Friday, February 11, 2011

The New Flagship Should Attract Folks!

Repairs, amusement rides planned for Flagship

Published September 25, 2009
GALVESTON — Landry’s Restaurants Inc. said it plans to repair the storied Flagship Hotel, where today curtains billow out through shattered windows and tourists stop to photograph gaping holes torn in outer walls by Hurricane Ike a year ago.

The plan is a departure from the Houston-based company’s intention in June to sell the iconic 225-room hotel at 25th Street and Seawall Boulevard.

Landry’s said in June it was in talks with a serious buyer for the hotel on pilings over the Gulf of Mexico.

Landry’s had said it would consider demolishing the hotel and developing a “pleasure pier” with amusement rides if a sale of the 44-year-old property fell through.

But island native and Landry’s CEO Tilman Fertitta will move ahead with plans he made years ago to improve the troubled hotel, officials said this week.

“Mr. Fertitta has personally toured the property and is very excited about making the Flagship a true icon that it should be,” Steve Greenberg, vice president of governmental affairs for Landry’s Restaurants, said Tuesday.

The Flagship Hotel, closed since Hurricane Ike struck Sept. 13, 2008, was a problem property long before Landry’s bought it in 2004.

Before crews can begin repairs, Landry’s, which has invested more than $100 million in hotels, restaurants and entertainment complexes on the island and in Kemah, must get permits from the city.

But it also must work out legal issues that have stymied past attempts to return the Flagship to a major tourist draw, Greenberg said.

Looming Reminder

The Flagship has become the most visible symbol of Ike’s destruction.

Storm recovery, including rebuilding of the famous souvenir shop Murdoch’s Pier at 2215 Seawall Blvd., is apparent everywhere on the island, but the Flagship has been untouched by construction crews for a year.

Its battered state has frustrated some residents, tourists and city officials.

Some tourists just visit the site to pay homage to a hotel about which they have fond memories.

And some photograph it to show folks back home the magnitude of Ike’s destruction. But that’s not how officials want tourists to remember a resort city where hundreds of shops, restaurants and hotels have returned, in many cases improved.

‘What’s Going To Happen?’

Tourists and island residents want something to be done, city officials said.

“The most commonly asked question is: ‘What’s going to happen with the Flagship?’” RoShelle Gaskins, spokeswoman for the Galveston Island Convention and Visitors Bureau, said.

The recession has slowed efforts to make repairs to the hotel, Gaskins said.

“The Flagship has been the eyesore left from Ike, but we understand the economy has played a major factor in its recovery,” Gaskins said.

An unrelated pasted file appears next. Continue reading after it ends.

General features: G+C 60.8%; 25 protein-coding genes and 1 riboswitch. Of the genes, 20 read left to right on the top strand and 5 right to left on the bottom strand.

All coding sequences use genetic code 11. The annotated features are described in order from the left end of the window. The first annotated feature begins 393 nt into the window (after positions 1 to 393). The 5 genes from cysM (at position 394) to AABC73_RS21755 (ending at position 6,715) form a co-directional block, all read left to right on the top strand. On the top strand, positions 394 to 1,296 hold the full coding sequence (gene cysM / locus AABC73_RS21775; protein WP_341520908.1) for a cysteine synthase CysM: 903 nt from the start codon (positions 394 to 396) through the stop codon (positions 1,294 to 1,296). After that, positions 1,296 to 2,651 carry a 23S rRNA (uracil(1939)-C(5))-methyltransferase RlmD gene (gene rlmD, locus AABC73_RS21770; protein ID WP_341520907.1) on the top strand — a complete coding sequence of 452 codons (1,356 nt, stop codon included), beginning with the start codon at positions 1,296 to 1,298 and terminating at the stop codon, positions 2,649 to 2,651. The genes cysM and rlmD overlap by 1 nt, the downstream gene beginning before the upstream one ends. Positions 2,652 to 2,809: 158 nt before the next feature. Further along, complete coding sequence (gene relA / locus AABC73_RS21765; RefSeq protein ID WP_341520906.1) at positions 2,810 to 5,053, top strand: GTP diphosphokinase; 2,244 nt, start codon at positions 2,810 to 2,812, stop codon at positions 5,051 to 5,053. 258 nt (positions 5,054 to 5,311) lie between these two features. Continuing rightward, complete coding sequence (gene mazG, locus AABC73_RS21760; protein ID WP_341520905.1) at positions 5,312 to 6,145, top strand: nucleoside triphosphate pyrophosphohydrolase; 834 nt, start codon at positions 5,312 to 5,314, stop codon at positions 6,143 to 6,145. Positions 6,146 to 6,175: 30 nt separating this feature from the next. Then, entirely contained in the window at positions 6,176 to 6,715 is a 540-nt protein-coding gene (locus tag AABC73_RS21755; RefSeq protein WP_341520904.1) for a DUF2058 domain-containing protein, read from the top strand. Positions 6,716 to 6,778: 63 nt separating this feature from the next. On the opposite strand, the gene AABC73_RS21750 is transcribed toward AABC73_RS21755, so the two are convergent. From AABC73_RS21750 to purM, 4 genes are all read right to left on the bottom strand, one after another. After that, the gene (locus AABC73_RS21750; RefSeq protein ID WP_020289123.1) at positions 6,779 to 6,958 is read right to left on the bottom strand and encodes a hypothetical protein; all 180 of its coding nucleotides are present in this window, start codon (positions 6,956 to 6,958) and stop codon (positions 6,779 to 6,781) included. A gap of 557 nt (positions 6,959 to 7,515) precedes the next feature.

A renewed Flagship Hotel would help in the city’s efforts to revitalize the seawall, a major tourism driver, Gaskins said.

Legal Tangles

Although the Flagship sits on prime real estate, it has languished for years as various owners, including the city of Galveston, tried to evict its operator, The Flagship Hotel Ltd., accusing the company of letting the property fall into disrepair.

Landry’s paid the city $500,000 for the hotel in 2004, saying it planned to spend $15 million to transform it into an entertainment plaza with amusement rides, including a roller coaster.

Landry’s attempted to move ahead but was stopped by agreements that gave Daniel Yeh, head of The Flagship Hotel Ltd., control of the hotel until 2031.

Then Hurricane Ike put a strange twist in the saga: Yeh wanted out of the lease, and Landry’s wanted Yeh’s management company to stay put.

Landry’s Restaurants and affiliated companies filed a lawsuit Dec. 31 in Galveston’s 405th District Court to keep Yeh from terminating the lease.

Landry’s asserted the hotel operator breached its lease by failing to keep enough insurance on the property.

The Flagship Hotel Ltd., which took over the property in 1990, had only $3 million in windstorm insurance and no coverage beyond that amount for water damage or storm casualty, according to the lawsuit.

The lease required $10 million in insurance coverage.

Landry’s officials at the time estimated the storm caused $7 million in damage.

The litigation was near resolution, attorneys for Yeh and Landry’s officials had said in June. Yeh’s lease, renegotiated after Landry’s purchased the property, has expired.

Yeh was sentenced in September to 30 months in federal prison for filing false claims in a Federal Emergency Management Agency lodging program for hurricanes Katrina and Rita, which struck the Gulf Coast in 2005.

Occupancy Issues

Landry’s bought the Flagship when the island’s real estate market was soaring and developers were flocking to the water. Credit markets have since tightened, making financing projects tough.

The Flagship wasn’t performing well compared to other island properties before the storm forced its closure.

It had an $80 rate with 46 percent occupancy, according to San Antonio-based industry tracker Source Strategies Inc. Revenue per available room, an important metric to the hotel industry, was $36 in the months before the storm. The island average then was $68.46.

The city built the Flagship in 1965 as a show of confidence after Hurricane Carla struck the coast.

If Landry’s developed an entertainment complex, it would return the 25th Street pier to its roots. In 1943, the city built the Galveston Municipal Pleasure Pier.

At 1,130 feet long, the pier held a dance hall, a 2,000-seat open air arena, restaurants and concessions, according to the “Galveston Architecture Guidebook.”

Landry’s officials declined to divulge what their specific plans were.

The company is assessing the price of repairs, Greenberg said.



No comments:

Post a Comment